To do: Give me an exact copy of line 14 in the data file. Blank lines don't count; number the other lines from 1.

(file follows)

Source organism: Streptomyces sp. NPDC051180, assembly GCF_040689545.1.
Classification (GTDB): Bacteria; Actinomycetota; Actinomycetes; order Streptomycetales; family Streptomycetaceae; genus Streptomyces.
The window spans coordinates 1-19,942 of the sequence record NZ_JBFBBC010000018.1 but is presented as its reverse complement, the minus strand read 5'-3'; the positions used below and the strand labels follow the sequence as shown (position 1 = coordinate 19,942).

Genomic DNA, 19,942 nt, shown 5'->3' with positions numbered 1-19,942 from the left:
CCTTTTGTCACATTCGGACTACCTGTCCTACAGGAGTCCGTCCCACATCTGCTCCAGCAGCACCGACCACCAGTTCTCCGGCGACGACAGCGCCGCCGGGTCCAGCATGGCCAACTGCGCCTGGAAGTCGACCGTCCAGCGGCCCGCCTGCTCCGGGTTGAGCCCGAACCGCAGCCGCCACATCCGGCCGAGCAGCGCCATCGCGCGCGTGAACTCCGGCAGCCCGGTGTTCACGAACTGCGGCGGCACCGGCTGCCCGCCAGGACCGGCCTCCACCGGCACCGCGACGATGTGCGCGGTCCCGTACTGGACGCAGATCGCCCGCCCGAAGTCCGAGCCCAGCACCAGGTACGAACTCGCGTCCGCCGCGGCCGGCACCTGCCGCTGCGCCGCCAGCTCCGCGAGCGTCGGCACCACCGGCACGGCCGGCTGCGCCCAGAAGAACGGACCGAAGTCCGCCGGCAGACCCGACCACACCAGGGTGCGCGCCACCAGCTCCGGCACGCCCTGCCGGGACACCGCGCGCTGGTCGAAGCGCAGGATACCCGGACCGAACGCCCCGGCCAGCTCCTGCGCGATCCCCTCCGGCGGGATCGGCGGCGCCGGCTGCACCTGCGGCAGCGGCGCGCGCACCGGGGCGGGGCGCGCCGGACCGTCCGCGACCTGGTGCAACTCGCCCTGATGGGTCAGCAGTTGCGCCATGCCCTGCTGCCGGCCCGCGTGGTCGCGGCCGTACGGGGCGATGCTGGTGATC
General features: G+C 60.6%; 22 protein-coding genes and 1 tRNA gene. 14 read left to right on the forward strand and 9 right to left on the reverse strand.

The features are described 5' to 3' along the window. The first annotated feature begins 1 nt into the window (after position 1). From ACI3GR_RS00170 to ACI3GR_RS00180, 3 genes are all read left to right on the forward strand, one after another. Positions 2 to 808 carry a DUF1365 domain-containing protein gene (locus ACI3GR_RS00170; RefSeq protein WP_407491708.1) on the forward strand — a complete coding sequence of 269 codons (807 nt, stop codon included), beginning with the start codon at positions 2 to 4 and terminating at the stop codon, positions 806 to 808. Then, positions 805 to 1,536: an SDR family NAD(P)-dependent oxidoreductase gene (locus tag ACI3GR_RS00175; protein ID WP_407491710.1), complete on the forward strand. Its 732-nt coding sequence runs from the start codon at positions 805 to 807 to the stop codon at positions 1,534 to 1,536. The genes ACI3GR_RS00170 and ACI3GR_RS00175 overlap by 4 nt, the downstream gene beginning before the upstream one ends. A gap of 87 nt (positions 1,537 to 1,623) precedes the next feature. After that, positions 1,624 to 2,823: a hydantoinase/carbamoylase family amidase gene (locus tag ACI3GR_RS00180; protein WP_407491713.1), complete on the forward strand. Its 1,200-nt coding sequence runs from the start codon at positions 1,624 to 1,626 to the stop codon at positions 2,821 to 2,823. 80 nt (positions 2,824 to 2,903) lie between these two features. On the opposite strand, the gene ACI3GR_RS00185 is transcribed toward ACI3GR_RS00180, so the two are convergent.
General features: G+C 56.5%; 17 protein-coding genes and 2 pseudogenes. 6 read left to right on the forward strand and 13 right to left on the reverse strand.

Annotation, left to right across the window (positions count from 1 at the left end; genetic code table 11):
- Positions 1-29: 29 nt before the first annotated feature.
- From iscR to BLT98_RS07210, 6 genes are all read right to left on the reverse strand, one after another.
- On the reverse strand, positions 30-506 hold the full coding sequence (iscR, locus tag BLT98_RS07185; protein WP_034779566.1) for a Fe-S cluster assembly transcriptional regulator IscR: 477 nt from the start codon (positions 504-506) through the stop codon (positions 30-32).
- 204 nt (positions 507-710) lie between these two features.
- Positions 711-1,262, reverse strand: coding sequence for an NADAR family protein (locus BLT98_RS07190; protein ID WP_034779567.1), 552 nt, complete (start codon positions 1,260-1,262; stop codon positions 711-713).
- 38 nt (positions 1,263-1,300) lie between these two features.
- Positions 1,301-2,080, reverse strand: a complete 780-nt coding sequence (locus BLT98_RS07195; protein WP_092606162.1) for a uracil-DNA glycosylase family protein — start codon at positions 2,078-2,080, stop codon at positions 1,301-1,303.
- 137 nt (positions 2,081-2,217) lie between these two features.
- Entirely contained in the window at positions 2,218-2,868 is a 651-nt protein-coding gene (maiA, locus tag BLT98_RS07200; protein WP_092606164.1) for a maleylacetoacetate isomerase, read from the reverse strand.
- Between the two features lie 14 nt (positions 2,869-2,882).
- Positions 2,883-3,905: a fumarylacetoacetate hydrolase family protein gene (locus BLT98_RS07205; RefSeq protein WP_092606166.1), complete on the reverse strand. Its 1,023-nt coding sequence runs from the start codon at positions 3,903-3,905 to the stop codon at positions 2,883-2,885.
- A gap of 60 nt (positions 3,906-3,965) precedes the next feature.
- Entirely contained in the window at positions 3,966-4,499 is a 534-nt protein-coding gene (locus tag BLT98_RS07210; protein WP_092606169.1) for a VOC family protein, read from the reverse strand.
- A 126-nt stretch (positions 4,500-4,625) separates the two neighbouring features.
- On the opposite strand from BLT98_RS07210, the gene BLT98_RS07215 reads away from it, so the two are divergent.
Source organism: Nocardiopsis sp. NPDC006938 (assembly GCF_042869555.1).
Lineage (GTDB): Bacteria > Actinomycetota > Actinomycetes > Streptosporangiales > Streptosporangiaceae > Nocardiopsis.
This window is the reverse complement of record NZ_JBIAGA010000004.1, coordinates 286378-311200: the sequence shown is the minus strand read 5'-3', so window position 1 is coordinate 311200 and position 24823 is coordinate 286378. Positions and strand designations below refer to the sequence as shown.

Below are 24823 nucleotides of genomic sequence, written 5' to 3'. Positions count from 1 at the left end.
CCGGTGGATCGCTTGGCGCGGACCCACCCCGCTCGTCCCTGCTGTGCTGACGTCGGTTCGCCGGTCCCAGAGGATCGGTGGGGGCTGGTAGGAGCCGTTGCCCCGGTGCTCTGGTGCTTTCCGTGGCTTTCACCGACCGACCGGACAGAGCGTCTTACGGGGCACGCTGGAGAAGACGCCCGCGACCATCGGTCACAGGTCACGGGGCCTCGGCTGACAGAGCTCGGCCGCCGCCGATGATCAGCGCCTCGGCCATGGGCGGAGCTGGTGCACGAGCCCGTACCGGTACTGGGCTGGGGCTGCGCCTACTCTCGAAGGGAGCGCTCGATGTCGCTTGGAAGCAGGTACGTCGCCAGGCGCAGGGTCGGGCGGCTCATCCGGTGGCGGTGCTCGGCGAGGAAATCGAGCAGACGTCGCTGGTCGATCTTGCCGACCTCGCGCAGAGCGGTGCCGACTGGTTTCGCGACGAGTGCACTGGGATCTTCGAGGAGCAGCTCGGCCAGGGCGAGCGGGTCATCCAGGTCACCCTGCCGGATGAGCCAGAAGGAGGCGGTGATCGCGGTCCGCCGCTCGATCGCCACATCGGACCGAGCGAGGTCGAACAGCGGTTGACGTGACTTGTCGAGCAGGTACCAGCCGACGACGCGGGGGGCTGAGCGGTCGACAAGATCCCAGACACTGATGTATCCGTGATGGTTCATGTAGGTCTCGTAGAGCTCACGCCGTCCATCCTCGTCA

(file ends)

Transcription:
- Positions 711-1,262, reverse strand: coding sequence for an NADAR family protein (locus BLT98_RS07190; protein ID WP_034779567.1), 552 nt, complete (start codon positions 1,260-1,262; stop codon positions 711-713).